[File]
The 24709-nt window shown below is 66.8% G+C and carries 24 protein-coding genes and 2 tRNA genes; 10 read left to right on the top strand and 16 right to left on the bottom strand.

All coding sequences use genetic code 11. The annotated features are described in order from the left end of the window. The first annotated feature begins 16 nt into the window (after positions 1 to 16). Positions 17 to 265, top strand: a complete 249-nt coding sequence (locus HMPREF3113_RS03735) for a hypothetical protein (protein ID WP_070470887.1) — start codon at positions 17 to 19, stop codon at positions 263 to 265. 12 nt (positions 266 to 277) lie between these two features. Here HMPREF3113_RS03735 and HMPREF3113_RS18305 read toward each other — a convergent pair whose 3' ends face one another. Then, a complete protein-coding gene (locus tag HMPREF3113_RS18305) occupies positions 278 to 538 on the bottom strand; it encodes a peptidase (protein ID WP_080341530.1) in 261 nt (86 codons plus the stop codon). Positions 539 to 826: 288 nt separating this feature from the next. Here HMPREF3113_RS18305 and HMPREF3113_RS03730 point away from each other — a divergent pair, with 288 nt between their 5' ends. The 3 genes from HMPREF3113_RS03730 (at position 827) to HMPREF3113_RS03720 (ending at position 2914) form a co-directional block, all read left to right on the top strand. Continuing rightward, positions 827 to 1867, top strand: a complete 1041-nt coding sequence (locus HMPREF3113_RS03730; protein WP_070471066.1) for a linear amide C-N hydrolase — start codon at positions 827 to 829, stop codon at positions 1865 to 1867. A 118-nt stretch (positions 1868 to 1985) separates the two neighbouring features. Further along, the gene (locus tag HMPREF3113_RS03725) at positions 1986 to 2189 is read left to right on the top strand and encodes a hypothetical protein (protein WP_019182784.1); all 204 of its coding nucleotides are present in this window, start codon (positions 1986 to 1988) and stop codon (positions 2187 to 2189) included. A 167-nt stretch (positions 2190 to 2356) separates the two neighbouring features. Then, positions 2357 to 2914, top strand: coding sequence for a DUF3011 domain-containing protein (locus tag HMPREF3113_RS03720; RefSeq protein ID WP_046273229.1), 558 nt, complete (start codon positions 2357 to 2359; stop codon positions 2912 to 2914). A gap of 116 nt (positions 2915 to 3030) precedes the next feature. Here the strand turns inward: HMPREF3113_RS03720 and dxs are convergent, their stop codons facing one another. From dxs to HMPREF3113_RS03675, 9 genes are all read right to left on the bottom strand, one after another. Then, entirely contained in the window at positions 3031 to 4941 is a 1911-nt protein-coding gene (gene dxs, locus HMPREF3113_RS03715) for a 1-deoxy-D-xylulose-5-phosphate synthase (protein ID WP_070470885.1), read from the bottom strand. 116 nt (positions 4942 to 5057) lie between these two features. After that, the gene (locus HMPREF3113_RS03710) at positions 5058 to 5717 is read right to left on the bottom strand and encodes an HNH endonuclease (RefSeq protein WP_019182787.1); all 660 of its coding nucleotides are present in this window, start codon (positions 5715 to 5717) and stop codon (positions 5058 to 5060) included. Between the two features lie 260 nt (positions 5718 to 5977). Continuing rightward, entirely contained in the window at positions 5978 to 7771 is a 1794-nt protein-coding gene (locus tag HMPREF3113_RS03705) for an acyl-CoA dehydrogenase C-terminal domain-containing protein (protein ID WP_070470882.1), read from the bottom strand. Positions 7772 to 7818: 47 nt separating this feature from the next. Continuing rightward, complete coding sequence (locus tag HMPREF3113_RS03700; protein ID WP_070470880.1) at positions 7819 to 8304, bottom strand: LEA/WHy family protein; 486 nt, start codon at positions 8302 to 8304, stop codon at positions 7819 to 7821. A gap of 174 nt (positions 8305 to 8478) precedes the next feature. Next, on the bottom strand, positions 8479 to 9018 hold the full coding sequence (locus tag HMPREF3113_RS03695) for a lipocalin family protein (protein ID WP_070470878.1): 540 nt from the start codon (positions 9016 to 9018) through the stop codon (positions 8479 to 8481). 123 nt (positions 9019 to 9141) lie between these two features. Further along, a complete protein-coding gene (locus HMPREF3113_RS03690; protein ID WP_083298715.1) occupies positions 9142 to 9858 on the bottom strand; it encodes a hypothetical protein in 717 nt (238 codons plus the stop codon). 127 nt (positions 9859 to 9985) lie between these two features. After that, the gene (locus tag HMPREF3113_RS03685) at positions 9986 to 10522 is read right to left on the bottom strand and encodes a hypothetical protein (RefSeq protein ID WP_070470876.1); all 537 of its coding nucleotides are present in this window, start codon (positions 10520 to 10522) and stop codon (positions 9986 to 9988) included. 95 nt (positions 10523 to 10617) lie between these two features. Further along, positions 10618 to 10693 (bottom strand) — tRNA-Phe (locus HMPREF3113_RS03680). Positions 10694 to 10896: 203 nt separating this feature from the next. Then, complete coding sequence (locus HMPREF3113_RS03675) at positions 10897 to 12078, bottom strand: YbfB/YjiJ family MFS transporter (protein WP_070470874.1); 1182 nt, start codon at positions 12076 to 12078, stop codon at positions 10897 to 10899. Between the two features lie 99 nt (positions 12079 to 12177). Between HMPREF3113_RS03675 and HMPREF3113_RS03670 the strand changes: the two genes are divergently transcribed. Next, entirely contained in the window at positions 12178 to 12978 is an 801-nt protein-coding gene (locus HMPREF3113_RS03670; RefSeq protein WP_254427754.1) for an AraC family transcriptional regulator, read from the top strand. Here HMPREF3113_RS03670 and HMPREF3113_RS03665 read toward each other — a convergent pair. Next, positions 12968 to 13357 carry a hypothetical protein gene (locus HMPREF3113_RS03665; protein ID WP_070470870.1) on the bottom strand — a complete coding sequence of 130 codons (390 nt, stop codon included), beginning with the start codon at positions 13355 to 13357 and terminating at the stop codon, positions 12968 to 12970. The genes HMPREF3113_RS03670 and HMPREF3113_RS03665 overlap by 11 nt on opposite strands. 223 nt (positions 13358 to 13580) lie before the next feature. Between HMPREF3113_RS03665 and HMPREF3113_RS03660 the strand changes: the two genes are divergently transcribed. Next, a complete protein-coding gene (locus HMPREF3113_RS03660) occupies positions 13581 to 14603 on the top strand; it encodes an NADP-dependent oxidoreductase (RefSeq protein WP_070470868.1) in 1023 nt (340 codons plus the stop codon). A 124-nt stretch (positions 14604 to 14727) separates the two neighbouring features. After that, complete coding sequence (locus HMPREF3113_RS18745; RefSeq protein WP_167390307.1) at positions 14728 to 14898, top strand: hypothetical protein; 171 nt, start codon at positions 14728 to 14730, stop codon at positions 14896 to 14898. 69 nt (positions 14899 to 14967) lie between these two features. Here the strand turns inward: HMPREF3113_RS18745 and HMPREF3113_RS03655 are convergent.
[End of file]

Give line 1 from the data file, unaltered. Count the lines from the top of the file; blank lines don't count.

The 24709-nt window shown below is 66.8% G+C and carries 24 protein-coding genes and 2 tRNA genes; 10 read left to right on the top strand and 16 right to left on the bottom strand.